In Conversation with Merphie Bubis from Breaking the Silence
We are delighted to be welcoming Frima (Merphie) Bubis, Diaspora Coordinator for NIF grantee Breaking the Silence, to the UK on Tuesday 12th March, for a joint special event with Yachad.
Breaking the Silence aims to expose the public to the daily reality of the Occupation and Israeli military rule over the Palestinian civilian population in the territories.
By publishing soldiers’ testimonies on their service in the Occupied Territories, BtS aims to generate opposition to the Occupation through meaningful public debate on the significant moral price paid by Israeli society for entrenching the ongoing regime of Occupation.
Date: Tuesday, 12 March, 2019
Location: Crouch End Picturehouse, 165 Tottenham Ln, London N8 9BY
Ticket price: £8 adult / £5 student
To book tickets click here [you will be redirected to the Yachad booking site]
Merphie Bubis comes from an Orthodox Jewish family in Jerusalem. As a teenager, she dreamed of wearing jeans and leading a less restrictive lifestyle. At 18, she joined the Israeli army, even though, as an Orthodox woman, it was not mandatory. Serving for two years as an operations sergeant in the Nablus region in the West Bank, she saw injustices suffered by Palestinians. These experiences led her to become a tour guide with Breaking the Silence.
“What moved me most coming from my background,” she recalls, “was the violence of the settlers. It could be young children from one of the settlements going out after Friday night dinner to throw stones at Palestinian cars, or a settler with a chainsaw cutting down olive trees.”
In this latest Trailblazer clip, we see Bubis taking Israelis around Tel Rumeida in Hebron near where Israeli soldier Elor Azaria, who was later convicted of manslaughter, killed a Palestinian laying immobile and injured on the ground, after he had stabbed an Israeli soldier. “There are many incidents like that. We just don’t hear about them and they aren’t made public,” she says.
“People move forward,” she says, mentioning that nobody believed that the Berlin wall would fall or that there would be peace in Northern Ireland. “And things change. It won’t necessarily happen tomorrow, but I believe the occupation will end and things will be better here.”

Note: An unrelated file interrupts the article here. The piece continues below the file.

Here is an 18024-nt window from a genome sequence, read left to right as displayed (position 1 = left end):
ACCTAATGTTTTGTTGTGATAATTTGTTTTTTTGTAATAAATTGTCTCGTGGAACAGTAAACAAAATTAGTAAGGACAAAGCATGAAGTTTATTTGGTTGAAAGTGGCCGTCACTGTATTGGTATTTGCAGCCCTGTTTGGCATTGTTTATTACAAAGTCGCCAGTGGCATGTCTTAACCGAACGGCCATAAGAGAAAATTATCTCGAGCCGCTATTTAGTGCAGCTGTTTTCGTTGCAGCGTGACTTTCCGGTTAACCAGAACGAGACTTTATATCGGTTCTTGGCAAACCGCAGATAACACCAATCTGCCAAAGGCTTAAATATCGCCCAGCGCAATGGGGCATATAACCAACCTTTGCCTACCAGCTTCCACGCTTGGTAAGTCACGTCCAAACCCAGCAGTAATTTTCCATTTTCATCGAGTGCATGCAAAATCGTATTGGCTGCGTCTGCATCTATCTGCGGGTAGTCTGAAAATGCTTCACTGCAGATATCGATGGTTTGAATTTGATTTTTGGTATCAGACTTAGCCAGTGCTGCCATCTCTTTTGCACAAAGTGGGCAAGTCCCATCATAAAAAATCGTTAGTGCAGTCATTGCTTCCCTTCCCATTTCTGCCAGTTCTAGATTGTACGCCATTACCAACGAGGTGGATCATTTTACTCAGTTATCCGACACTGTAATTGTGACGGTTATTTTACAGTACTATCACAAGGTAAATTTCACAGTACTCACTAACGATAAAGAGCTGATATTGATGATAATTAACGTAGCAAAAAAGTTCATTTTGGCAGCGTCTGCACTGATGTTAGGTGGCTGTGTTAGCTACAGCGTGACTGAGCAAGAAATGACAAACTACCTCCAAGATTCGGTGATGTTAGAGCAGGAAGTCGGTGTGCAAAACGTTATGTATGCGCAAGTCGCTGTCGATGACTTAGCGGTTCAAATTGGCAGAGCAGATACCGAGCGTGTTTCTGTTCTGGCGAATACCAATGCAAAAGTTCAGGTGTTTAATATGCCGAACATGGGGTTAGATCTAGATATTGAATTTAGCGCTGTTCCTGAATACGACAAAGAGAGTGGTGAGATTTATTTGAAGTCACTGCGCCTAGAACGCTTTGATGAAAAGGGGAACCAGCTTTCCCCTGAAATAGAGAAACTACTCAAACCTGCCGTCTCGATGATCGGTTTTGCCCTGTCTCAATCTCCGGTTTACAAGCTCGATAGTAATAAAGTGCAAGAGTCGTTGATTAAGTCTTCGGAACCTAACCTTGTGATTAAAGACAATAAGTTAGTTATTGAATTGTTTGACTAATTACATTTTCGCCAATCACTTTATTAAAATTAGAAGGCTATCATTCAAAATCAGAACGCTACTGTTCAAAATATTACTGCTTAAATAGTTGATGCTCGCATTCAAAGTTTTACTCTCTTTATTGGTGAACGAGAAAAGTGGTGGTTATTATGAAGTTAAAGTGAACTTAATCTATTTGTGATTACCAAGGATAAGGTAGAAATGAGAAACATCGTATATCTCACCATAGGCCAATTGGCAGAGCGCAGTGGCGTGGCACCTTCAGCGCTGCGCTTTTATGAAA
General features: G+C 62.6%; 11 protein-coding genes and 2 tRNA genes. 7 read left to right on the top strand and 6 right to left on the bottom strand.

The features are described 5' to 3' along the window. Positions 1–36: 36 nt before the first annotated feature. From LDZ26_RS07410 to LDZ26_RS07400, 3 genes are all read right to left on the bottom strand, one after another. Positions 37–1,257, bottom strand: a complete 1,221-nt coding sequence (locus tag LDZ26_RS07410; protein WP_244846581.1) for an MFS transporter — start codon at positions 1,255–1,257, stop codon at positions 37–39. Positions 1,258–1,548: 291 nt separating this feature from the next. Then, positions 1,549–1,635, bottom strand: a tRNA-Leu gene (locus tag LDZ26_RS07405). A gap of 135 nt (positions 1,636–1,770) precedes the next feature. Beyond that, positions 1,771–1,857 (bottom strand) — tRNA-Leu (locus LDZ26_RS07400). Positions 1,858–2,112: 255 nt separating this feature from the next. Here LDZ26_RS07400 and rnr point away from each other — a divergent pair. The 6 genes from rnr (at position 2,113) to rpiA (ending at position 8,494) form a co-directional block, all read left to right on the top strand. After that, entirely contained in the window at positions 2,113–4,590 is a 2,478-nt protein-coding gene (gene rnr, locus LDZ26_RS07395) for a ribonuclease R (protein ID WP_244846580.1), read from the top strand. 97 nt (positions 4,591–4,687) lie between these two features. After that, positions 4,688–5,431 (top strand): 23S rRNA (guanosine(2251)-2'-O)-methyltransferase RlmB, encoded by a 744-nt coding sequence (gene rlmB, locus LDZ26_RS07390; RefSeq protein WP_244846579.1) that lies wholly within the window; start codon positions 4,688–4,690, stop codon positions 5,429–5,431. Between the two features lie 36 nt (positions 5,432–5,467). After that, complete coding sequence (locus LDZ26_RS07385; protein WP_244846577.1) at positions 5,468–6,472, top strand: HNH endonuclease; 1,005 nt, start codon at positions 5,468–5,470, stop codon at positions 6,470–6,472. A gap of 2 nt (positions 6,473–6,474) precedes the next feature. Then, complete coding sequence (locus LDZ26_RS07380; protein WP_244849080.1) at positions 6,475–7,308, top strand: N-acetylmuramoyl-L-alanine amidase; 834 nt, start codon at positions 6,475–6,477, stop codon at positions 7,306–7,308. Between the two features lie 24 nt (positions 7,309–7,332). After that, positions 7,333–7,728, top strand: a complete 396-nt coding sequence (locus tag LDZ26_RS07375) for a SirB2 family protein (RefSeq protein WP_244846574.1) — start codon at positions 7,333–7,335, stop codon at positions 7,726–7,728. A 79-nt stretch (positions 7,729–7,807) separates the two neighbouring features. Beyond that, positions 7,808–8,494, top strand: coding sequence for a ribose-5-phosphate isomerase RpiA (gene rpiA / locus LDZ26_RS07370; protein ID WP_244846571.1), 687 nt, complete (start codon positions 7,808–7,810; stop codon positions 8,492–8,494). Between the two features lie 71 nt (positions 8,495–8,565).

Asked where she sees herself in the future, Bubis says she will carry on working for Breaking the Silence. “This is my way and it is perhaps one of the most important things that it is possible to do in Israel. I see myself as part of the struggle against the occupation and it doesn’t matter within which framework. I am part of the Israeli society that wants to change the situation from the ground up so that it will be better here.”
She adds, “The entire basis for settlements and for military control is because this place is sacred for us and important to the Jewish people. But from my point of view the right’s conclusion is completely wrong. In the name of the Patriarchs and the Matriarchs that are buried here, we are doing this to another people.”
To date, over 100,000 Israelis have participated in tours and lectures of Breaking the Silence, which was established by Israeli army veterans and exposes the realities of everyday life in the occupied territories.
NIF’s support for Breaking the Silence comes in the context of our support for a range of organizations working to document and monitor human rights in the territories (including B’Tselem, Yesh Din, Machsom Watch, Rabbis for Human Rights, and Gisha) as well as organizations engaged in educational efforts that counter racism, support peace, and engender tolerance (including Tag Meir, Peace Now, and Standing Together).
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